Make no mistake: This is a story about people who are severely damaged and lost, behaving in reckless, dangerous ways as they nurse their particular needs for love, understanding, and intimacy. People are killed. Men lash out in racist hate. Father and sons call on and use prostitutes to find fleeting satisfaction. A mother beats her son. Lovers fall into hasty sex while under the influence of alcohol. It is not a pretty picture, and definitely not a film for younger viewers, or for the squeamish.

But the central theme of the story is this—hate, even hardened racism, can be overcome by love and compassion. Hank and Leticia are moving towards a mature relationship the way toddlers learn to walk—they’re making every variety of mistake, fumbling their way towards the basic lessons of love, gaining wisdom inch by inch. Their missteps are clearly portrayed as missteps. (Hank’s interaction with a prostitute is not glamorized, but shown as the joyless, empty, and contemptible exchange that it is. Thus, when he finds true love, the revelation is all the more meaningful.) The Bible itself tells us stories of men more evil than Hank who learned about love the hard way. Each mistake Hank makes teaches him something.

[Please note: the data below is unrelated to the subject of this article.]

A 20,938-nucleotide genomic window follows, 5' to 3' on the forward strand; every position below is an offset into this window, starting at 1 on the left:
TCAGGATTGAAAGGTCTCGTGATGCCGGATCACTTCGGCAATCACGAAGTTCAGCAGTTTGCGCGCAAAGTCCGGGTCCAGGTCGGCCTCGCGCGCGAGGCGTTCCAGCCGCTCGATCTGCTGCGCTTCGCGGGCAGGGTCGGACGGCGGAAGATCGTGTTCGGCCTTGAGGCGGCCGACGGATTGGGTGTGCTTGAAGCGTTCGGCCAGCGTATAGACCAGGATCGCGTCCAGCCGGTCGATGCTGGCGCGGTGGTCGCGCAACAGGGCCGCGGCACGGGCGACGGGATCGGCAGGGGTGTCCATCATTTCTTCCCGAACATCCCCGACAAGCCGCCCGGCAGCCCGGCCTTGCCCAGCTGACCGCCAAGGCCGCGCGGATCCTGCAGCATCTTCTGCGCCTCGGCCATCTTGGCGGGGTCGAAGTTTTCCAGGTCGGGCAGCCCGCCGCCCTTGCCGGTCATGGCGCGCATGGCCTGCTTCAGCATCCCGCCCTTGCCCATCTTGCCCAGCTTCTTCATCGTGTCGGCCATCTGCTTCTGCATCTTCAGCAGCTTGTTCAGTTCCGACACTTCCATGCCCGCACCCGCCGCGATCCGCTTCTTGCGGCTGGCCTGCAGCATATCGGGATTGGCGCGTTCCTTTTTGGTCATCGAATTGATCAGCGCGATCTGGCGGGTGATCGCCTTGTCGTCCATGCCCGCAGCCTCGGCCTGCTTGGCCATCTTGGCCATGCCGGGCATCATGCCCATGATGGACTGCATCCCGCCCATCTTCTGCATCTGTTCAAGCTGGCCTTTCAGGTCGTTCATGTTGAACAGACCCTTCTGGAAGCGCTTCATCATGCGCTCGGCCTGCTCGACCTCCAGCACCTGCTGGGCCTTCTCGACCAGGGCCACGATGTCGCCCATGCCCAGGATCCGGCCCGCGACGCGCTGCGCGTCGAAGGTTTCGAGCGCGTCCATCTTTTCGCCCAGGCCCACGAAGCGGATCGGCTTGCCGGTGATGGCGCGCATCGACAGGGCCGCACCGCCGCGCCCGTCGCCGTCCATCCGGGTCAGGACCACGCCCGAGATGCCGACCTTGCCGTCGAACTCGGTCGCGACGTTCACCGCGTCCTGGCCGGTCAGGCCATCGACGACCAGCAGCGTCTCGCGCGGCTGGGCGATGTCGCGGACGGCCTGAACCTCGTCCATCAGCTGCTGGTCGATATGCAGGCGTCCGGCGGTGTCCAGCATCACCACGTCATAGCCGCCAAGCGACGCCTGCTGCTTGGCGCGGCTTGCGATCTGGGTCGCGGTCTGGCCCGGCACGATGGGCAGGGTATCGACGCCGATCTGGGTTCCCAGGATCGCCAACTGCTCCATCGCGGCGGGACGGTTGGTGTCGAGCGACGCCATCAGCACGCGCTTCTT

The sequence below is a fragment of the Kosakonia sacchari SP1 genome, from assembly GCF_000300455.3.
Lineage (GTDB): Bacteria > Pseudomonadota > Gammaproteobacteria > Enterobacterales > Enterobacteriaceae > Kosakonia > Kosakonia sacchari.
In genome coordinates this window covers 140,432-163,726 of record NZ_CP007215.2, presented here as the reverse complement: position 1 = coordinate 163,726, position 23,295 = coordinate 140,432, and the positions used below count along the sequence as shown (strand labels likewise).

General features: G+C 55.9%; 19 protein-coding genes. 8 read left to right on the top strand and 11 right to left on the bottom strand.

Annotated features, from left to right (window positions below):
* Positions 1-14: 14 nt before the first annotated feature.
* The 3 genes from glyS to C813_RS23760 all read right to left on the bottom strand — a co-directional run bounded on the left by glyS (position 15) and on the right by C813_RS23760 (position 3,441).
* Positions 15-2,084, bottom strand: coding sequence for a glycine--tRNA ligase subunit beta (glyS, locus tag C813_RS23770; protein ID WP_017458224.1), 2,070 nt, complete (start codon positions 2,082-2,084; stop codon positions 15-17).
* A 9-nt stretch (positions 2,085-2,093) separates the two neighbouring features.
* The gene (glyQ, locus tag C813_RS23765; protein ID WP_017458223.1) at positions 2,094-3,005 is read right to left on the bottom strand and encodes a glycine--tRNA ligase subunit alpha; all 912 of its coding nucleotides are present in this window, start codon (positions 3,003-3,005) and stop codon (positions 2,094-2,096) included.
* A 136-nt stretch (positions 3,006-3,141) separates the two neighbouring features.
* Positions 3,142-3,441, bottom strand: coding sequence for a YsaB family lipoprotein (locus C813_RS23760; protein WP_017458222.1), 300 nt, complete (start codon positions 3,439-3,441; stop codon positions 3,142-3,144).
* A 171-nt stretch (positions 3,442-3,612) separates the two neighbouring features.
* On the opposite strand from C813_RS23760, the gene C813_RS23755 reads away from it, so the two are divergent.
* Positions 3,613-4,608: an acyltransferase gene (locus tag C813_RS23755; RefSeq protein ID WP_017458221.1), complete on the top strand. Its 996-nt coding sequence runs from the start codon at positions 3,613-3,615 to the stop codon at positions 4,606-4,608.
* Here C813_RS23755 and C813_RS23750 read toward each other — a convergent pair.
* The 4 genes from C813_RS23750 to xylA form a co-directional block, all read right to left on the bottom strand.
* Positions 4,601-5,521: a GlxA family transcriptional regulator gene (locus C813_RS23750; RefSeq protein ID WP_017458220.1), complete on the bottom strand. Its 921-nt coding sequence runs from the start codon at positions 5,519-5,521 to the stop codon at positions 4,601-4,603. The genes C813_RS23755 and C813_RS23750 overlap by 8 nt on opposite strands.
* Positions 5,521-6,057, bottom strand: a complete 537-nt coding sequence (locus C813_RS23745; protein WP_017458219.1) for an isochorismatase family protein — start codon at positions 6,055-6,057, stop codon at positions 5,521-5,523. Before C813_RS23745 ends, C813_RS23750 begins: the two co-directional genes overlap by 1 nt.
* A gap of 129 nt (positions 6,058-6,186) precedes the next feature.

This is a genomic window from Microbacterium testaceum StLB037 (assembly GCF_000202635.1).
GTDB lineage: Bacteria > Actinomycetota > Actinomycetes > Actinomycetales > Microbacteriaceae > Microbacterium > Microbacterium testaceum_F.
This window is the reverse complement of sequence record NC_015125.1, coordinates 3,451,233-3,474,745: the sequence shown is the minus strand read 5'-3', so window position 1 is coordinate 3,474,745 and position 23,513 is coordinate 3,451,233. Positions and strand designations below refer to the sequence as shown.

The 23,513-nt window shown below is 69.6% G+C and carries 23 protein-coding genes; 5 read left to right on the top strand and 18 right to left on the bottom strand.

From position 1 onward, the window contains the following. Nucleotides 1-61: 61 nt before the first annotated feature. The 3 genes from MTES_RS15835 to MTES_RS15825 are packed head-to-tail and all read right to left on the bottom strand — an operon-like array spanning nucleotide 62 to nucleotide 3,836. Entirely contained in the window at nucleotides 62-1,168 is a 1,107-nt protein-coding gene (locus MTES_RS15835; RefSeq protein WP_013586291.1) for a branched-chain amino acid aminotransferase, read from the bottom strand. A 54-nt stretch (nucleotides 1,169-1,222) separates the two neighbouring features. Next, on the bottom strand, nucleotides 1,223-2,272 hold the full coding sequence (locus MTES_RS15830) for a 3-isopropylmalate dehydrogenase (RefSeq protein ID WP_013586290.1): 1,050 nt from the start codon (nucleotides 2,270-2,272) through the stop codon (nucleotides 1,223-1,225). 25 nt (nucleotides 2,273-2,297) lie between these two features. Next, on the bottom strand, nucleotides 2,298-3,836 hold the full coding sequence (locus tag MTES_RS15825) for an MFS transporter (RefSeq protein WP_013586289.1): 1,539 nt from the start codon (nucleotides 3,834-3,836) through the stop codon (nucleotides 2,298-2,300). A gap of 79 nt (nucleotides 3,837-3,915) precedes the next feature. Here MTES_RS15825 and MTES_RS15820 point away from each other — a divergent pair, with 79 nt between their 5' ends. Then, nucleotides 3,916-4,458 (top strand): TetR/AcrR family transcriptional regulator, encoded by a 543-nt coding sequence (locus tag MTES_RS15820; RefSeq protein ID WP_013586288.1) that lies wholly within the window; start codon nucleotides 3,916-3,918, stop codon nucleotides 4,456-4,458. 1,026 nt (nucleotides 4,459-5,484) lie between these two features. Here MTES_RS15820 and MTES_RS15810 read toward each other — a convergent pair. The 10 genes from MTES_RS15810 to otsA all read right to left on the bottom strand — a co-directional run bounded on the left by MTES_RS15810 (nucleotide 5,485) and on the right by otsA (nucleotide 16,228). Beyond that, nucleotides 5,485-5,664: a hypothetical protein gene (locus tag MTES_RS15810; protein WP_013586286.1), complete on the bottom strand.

The performances of Billy Bob Thornton and Halle Berry are excellent. Billy Bob Thornton again shows he can make a bad script seem good. Halle Berry pours herself, heart and soul, into the character, making this her most impressive performance yet. 

But Forster makes us too intimate with these characters. When two of them get drunk after a devastating day, they rush into sexual activity that changes the course of their lives and their story. These scenes are entirely necessary, but they’re filmed too explicitly. Forster lets them go beyond informative to become merely provocative. It’s a primary rule of art, Mr. Director—less is more. 

I also think Forster portrays Southern prejudice a bit too intensely. It may reflect the truth, but it isn't explored much. It's just loud, offensive, and in-your-face brutal. This seemed somewhat clichéd as well. Yes, there are still communities deeply divided by prejudice, but the portrayals here are played for shock value, to make contemporary audiences gasp and end up hating the bad guys. If I lived in the South, I’d find the relentlessness of these portrayals to exhibit a prejudice of their own.